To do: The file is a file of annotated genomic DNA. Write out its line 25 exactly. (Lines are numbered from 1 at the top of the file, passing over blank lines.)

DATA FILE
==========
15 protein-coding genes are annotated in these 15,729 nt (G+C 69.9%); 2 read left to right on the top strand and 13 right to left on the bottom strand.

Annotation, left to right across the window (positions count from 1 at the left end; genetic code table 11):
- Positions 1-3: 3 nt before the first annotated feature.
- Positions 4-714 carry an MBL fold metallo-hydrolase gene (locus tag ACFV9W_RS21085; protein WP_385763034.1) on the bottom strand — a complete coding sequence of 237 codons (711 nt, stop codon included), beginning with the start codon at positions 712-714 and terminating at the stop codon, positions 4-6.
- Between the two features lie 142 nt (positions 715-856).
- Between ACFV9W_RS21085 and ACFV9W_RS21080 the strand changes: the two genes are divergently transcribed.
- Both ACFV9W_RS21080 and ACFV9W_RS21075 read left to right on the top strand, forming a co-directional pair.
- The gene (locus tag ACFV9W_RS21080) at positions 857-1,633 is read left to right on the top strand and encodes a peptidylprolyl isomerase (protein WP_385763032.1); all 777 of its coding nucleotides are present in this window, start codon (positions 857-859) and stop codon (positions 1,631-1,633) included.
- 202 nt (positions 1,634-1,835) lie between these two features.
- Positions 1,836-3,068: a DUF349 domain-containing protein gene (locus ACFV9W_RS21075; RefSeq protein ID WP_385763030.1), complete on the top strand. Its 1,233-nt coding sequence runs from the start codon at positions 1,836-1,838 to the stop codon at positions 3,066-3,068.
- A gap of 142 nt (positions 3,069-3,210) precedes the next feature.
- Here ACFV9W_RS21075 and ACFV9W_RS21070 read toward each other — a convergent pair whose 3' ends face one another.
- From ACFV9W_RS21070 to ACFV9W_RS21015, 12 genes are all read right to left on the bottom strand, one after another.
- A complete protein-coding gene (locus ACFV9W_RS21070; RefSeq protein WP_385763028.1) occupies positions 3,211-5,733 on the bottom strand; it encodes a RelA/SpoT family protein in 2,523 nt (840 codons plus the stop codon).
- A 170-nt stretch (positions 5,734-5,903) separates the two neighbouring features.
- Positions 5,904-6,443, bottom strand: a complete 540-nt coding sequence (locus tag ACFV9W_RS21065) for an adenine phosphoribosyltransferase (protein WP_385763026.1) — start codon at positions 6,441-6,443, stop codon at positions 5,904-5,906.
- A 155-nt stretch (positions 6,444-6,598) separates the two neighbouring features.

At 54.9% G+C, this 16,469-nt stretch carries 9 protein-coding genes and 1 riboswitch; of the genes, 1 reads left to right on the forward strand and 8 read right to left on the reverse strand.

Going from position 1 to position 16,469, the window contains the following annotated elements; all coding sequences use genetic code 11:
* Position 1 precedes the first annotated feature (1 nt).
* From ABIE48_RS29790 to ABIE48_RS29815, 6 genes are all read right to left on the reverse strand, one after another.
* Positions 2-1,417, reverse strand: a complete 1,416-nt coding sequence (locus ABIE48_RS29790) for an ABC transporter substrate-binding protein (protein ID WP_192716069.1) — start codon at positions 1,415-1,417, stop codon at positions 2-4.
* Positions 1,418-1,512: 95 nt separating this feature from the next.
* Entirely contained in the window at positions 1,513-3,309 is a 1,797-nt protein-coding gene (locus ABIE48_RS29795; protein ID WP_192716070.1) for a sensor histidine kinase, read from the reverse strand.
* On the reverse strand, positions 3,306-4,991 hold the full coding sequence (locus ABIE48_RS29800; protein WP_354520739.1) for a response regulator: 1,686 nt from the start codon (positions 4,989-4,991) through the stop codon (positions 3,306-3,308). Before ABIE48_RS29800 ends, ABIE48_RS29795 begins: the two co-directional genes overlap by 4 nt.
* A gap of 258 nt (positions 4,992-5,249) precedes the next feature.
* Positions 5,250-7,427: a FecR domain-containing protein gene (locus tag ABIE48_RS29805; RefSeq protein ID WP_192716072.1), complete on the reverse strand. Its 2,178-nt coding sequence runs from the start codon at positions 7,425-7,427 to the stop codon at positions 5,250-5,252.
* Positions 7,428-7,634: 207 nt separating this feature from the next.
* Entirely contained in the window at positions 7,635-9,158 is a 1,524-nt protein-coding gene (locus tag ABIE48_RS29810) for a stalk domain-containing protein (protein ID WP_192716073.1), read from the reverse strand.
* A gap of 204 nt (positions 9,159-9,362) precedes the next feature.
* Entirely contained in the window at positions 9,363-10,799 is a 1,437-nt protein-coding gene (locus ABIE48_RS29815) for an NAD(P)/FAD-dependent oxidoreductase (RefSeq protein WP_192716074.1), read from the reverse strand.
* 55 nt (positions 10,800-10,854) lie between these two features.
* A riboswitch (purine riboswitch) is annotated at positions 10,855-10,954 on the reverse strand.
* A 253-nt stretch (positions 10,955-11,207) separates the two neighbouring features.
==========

* On the reverse strand, positions 3,306-4,991 hold the full coding sequence (locus ABIE48_RS29800; protein WP_354520739.1) for a response regulator: 1,686 nt from the start codon (positions 4,989-4,991) through the stop codon (positions 3,306-3,308). Before ABIE48_RS29800 ends, ABIE48_RS29795 begins: the two co-directional genes overlap by 4 nt.